Here's what I mean, graphically. This is a plot of $y= \lvert x \rvert$,

Whereas this is $y = \pm x$,

(Notice how 'or' translates to superimposition of the different possibilities).

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  • $\begingroup$ This is what I had in mind as well. $x$ or $-x$ represents an entire set of redundant solutions whatever it is below the X axis, (just like the example I have given below with sines and cosines). However, what would you say is the logical error in writing $|x| = \pm x$. (You've only focussed on the first part of the question.) $\endgroup$
    – William
    Aug 22, 2021 at 11:08
  • $\begingroup$ The logical error, I think, would be that $\lvert x \rvert = \pm x$ does not contain enough information to describe the usual piecewise modulus function. Rather, the former equation just puts all the possible outputs into one statement without specifying the finer details, such as what the function looks like in different parts of its domain (which brings us back to the piecewise definition). It is simply a matter of lack of information, if one wishes to see the problem that way. $\endgroup$ Aug 23, 2021 at 15:11
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You are right to state that symbols do not have meaning by themselves without context. When we write $\sqrt{9}=\pm 3$, what we are saying is all this: the equation $x^2-9=0$ has exactly two solutions $x=3$ and $x=-3$. So I would say that it is not exactly that $x=3$ or $x=-3$, that will depend on how $x$ is defined or computed elsewhere.

This is a different usage to writing $|x|=\pm x$ meaning $x$ or $-x$. In fact, I do think you could use it (even incorrect) to consider both possibilities in a single equation, for instance if the sign does not change the final result, e.g. $|x|^2=(\pm x)^2=x^2$. It does not seem very recommendable but I think everyone would understand it. Note that in this case the possibilities are either $x$ or $-x$ but not anything else, so it is not exactly a logical OR, just a shorthand for two equations.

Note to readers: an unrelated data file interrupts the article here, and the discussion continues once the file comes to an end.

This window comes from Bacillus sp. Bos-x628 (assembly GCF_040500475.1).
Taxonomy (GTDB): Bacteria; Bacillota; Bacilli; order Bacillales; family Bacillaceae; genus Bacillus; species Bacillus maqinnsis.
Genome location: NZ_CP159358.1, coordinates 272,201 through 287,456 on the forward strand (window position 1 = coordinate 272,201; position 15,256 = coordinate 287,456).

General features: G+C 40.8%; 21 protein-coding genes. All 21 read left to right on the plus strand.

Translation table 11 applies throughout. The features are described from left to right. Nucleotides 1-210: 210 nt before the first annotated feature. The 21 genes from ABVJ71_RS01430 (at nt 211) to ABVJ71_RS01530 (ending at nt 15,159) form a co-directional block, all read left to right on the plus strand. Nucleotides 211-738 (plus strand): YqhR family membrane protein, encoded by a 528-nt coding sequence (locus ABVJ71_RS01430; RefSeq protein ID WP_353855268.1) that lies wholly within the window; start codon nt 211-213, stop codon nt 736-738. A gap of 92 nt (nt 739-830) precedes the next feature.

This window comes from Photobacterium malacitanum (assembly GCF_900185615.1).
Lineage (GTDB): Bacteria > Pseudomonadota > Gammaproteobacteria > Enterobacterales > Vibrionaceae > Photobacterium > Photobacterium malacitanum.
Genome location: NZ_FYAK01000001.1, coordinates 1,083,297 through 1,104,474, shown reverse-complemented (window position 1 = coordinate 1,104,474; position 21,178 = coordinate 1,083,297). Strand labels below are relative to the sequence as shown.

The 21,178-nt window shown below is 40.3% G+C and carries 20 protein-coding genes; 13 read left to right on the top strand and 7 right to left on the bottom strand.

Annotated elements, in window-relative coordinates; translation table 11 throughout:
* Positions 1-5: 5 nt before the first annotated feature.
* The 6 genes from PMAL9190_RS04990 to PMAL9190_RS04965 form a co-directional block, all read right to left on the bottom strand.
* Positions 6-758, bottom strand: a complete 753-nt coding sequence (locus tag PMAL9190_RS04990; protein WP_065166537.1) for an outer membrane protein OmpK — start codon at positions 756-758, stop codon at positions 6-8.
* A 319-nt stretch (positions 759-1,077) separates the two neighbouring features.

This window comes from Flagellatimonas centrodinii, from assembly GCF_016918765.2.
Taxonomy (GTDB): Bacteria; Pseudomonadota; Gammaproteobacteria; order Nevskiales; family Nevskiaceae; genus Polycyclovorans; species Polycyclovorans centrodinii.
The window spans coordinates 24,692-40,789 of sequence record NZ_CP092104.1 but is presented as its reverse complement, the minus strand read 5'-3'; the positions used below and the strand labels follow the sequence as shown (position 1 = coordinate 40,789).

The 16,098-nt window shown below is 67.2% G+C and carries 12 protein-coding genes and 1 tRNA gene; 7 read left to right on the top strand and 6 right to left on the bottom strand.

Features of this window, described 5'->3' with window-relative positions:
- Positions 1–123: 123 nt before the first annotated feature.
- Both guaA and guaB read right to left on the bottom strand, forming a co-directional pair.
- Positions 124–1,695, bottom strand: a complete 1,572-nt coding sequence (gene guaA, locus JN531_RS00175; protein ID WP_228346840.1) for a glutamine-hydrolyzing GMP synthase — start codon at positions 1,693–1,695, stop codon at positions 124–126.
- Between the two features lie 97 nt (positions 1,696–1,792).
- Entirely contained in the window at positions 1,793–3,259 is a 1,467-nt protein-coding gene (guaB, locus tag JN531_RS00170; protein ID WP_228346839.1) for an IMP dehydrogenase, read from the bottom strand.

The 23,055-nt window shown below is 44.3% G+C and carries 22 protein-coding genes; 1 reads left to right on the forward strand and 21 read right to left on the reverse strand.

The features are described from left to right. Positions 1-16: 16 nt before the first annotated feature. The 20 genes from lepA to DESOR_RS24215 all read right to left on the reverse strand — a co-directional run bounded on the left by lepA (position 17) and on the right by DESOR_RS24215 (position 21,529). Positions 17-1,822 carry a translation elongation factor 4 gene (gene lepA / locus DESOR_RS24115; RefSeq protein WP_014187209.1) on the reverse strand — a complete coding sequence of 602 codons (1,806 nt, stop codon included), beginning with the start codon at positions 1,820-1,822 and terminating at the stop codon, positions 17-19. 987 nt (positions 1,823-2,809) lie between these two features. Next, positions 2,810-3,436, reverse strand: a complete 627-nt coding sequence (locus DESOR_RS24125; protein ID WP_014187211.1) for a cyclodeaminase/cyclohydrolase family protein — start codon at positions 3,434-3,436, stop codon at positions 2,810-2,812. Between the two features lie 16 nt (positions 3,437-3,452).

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    $\begingroup$ I think you have missed the point. As the OP knows, $\sqrt 9$ is equal to $+3$; the OP's question is more along the lines of "Is it correct to write $1=\pm 1$, because $1$ is equal to one of the two alternatives $+1$ and $-1$?" $\endgroup$
    – TonyK
    Aug 22, 2021 at 10:57
  • $\begingroup$ @TonyK Yes, thank you. $\endgroup$
    – William
    Aug 22, 2021 at 11:03
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What I think is being understood is the difference between a set and a statement with a truth value. Let me try and explain.

We'll take OP's example of $\sin x=0$ and run with it. What $\sin x=0$ actually tells us is the set of all values of $x$ (in a given domain) such that the statement holds. It has no inherent truth value, it's just a set (of solutions). But, once a $x$ is given, the statement $(\text{For the given }x,\ \sin x=0)$ indeed has a truth value. And here we see what the OP has a confusion in. OP's statement $$(\sin x=0)\equiv (\sin x=0\ \lor \cos x=0)$$ is trying to establish an equivalence between sets, and the logical or is actually just union, and the OP clearly establishes that this equivalence is not true. But what is true is that the following statements can be compared as logical statements : Given an $x$ whether:

$$(\text{For the given }x,\ \sin x=0)\equiv (\text{For the given }x,(\ \sin x=0\ \lor\cos x=0))$$

(Thanks to Hans Lundmark for telling me that I wrote something wrong. I was thinking something else, and wrote something else haha)

Edit : Let me actually add another clarification to a problem OP mentioned in the question, and we'll see how both of them connects.